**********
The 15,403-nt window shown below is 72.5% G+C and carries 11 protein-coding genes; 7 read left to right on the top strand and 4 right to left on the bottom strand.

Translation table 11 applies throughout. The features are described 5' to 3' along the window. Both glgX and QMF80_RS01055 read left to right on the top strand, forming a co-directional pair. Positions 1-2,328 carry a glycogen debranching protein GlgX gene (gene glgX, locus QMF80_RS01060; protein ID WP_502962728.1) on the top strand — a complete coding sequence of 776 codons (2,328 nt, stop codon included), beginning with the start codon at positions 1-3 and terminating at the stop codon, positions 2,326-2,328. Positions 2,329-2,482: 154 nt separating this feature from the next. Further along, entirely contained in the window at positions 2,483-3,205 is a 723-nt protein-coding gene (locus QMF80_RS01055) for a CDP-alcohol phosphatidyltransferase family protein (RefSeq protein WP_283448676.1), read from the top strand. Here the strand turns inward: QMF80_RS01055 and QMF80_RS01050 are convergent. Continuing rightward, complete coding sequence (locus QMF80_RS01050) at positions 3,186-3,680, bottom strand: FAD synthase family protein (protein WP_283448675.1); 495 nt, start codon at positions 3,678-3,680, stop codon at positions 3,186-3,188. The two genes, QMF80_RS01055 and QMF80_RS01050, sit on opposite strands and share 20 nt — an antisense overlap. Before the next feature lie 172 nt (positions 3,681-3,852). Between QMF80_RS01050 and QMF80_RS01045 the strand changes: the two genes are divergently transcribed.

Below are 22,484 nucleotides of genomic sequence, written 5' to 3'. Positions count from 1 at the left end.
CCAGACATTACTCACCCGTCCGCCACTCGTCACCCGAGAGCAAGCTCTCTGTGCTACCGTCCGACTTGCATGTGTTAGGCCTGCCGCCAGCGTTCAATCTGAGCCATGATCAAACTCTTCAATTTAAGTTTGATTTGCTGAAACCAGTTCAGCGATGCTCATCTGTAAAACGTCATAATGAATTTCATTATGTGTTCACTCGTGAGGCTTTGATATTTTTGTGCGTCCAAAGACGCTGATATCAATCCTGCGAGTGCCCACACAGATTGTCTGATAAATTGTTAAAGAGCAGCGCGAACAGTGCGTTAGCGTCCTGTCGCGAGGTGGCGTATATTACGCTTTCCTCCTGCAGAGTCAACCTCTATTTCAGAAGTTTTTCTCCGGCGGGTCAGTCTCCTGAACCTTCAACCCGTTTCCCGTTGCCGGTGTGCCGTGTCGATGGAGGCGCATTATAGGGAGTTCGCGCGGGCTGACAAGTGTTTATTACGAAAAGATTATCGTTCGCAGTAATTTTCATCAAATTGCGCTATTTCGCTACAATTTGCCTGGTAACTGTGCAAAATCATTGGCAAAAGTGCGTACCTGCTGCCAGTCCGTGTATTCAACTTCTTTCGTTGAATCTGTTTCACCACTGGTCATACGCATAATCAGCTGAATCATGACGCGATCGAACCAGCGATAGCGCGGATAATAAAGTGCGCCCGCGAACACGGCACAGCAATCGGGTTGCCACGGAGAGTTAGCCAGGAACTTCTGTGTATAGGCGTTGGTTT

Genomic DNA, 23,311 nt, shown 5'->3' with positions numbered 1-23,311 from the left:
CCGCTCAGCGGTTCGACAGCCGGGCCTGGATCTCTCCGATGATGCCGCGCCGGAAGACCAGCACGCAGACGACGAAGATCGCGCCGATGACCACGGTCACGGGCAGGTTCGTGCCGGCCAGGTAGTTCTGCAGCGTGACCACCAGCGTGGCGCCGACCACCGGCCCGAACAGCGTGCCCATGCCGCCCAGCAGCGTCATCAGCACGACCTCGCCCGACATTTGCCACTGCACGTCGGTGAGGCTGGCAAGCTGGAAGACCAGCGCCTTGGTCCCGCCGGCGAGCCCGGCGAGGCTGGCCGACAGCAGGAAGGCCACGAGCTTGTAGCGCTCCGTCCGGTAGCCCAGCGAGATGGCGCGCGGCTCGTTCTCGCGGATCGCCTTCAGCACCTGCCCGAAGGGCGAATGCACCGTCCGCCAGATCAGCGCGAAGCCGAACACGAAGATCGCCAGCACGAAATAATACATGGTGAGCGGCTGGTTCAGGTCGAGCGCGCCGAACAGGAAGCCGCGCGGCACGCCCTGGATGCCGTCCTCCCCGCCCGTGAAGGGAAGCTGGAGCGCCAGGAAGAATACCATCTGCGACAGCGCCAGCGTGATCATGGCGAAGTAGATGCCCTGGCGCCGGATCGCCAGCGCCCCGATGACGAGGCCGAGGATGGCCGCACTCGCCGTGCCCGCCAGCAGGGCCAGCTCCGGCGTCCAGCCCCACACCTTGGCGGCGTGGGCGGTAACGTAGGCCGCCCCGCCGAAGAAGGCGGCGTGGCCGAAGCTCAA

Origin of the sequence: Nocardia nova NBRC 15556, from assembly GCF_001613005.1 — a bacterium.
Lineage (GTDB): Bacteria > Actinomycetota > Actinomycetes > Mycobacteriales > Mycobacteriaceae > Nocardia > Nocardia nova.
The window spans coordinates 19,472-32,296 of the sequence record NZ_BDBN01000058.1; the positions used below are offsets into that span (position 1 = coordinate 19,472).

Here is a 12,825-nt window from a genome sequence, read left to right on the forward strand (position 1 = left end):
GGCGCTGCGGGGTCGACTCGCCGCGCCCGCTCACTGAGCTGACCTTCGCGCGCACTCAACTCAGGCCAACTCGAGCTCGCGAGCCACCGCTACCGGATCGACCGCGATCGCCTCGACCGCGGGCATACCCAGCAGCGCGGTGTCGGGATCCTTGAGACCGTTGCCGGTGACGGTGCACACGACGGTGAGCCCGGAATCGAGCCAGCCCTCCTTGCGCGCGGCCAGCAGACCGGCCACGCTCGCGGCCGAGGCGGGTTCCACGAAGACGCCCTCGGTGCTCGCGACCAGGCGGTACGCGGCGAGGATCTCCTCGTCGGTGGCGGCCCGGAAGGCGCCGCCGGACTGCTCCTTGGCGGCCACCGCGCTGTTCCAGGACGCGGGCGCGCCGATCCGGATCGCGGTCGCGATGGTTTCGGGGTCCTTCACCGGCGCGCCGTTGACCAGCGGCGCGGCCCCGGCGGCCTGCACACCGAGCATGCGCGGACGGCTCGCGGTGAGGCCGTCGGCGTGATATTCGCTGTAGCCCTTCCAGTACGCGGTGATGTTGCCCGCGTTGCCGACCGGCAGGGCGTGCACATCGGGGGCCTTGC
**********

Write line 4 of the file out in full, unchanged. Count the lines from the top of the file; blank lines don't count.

CCAGACATTACTCACCCGTCCGCCACTCGTCACCCGAGAGCAAGCTCTCTGTGCTACCGTCCGACTTGCATGTGTTAGGCCTGCCGCCAGCGTTCAATCTGAGCCATGATCAAACTCTTCAATTTAAGTTTGATTTGCTGAAACCAGTTCAGCGATGCTCATCTGTAAAACGTCATAATGAATTTCATTATGTGTTCACTCGTGAGGCTTTGATATTTTTGTGCGTCCAAAGACGCTGATATCAATCCTGCGAGTGCCCACACAGATTGTCTGATAAATTGTTAAAGAGCAGCGCGAACAGTGCGTTAGCGTCCTGTCGCGAGGTGGCGTATATTACGCTTTCCTCCTGCAGAGTCAACCTCTATTTCAGAAGTTTTTCTCCGGCGGGTCAGTCTCCTGAACCTTCAACCCGTTTCCCGTTGCCGGTGTGCCGTGTCGATGGAGGCGCATTATAGGGAGTTCGCGCGGGCTGACAAGTGTTTATTACGAAAAGATTATCGTTCGCAGTAATTTTCATCAAATTGCGCTATTTCGCTACAATTTGCCTGGTAACTGTGCAAAATCATTGGCAAAAGTGCGTACCTGCTGCCAGTCCGTGTATTCAACTTCTTTCGTTGAATCTGTTTCACCACTGGTCATACGCATAATCAGCTGAATCATGACGCGATCGAACCAGCGATAGCGCGGATAATAAAGTGCGCCCGCGAACACGGCACAGCAATCGGGTTGCCACGGAGAGTTAGCCAGGAACTTCTGTGTATAGGCGTTGGTTT